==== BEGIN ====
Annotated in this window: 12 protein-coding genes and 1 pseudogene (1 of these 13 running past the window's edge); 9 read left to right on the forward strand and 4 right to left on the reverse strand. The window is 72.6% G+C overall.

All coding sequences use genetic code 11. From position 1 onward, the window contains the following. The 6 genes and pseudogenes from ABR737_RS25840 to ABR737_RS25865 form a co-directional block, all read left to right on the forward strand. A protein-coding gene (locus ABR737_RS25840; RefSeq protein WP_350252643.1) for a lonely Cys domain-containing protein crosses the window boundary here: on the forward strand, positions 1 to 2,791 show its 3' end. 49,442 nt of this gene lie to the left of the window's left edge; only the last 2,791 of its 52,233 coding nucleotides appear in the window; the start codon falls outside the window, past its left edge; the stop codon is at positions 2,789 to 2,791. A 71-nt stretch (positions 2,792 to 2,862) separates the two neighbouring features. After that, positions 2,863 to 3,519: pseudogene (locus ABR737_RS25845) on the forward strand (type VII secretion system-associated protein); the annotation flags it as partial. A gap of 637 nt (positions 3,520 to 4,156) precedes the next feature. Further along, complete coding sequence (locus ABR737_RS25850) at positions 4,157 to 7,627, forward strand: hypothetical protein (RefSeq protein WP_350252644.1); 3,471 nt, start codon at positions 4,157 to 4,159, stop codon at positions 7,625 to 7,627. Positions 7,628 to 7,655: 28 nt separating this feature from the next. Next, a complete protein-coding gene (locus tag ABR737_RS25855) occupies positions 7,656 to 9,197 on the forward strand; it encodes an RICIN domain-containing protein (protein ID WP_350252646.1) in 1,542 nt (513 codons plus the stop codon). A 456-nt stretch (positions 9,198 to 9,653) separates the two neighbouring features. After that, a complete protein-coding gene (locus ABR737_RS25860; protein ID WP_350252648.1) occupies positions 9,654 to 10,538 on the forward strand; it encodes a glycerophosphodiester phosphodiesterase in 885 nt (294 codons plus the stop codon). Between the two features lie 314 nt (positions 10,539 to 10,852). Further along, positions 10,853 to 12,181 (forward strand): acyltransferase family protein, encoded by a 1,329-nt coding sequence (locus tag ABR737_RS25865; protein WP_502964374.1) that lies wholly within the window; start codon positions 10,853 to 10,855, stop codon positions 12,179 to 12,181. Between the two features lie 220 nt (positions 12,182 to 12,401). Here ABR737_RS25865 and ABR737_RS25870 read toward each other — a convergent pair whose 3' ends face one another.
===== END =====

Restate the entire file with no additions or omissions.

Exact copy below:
Annotated in this window: 12 protein-coding genes and 1 pseudogene (1 of these 13 running past the window's edge); 9 read left to right on the forward strand and 4 right to left on the reverse strand. The window is 72.6% G+C overall.

All coding sequences use genetic code 11. From position 1 onward, the window contains the following. The 6 genes and pseudogenes from ABR737_RS25840 to ABR737_RS25865 form a co-directional block, all read left to right on the forward strand. A protein-coding gene (locus ABR737_RS25840; RefSeq protein WP_350252643.1) for a lonely Cys domain-containing protein crosses the window boundary here: on the forward strand, positions 1 to 2,791 show its 3' end. 49,442 nt of this gene lie to the left of the window's left edge; only the last 2,791 of its 52,233 coding nucleotides appear in the window; the start codon falls outside the window, past its left edge; the stop codon is at positions 2,789 to 2,791. A 71-nt stretch (positions 2,792 to 2,862) separates the two neighbouring features. After that, positions 2,863 to 3,519: pseudogene (locus ABR737_RS25845) on the forward strand (type VII secretion system-associated protein); the annotation flags it as partial. A gap of 637 nt (positions 3,520 to 4,156) precedes the next feature. Further along, complete coding sequence (locus ABR737_RS25850) at positions 4,157 to 7,627, forward strand: hypothetical protein (RefSeq protein WP_350252644.1); 3,471 nt, start codon at positions 4,157 to 4,159, stop codon at positions 7,625 to 7,627. Positions 7,628 to 7,655: 28 nt separating this feature from the next. Next, a complete protein-coding gene (locus tag ABR737_RS25855) occupies positions 7,656 to 9,197 on the forward strand; it encodes an RICIN domain-containing protein (protein ID WP_350252646.1) in 1,542 nt (513 codons plus the stop codon). A 456-nt stretch (positions 9,198 to 9,653) separates the two neighbouring features. After that, a complete protein-coding gene (locus ABR737_RS25860; protein ID WP_350252648.1) occupies positions 9,654 to 10,538 on the forward strand; it encodes a glycerophosphodiester phosphodiesterase in 885 nt (294 codons plus the stop codon). Between the two features lie 314 nt (positions 10,539 to 10,852). Further along, positions 10,853 to 12,181 (forward strand): acyltransferase family protein, encoded by a 1,329-nt coding sequence (locus tag ABR737_RS25865; protein WP_502964374.1) that lies wholly within the window; start codon positions 10,853 to 10,855, stop codon positions 12,179 to 12,181. Between the two features lie 220 nt (positions 12,182 to 12,401). Here ABR737_RS25865 and ABR737_RS25870 read toward each other — a convergent pair whose 3' ends face one another.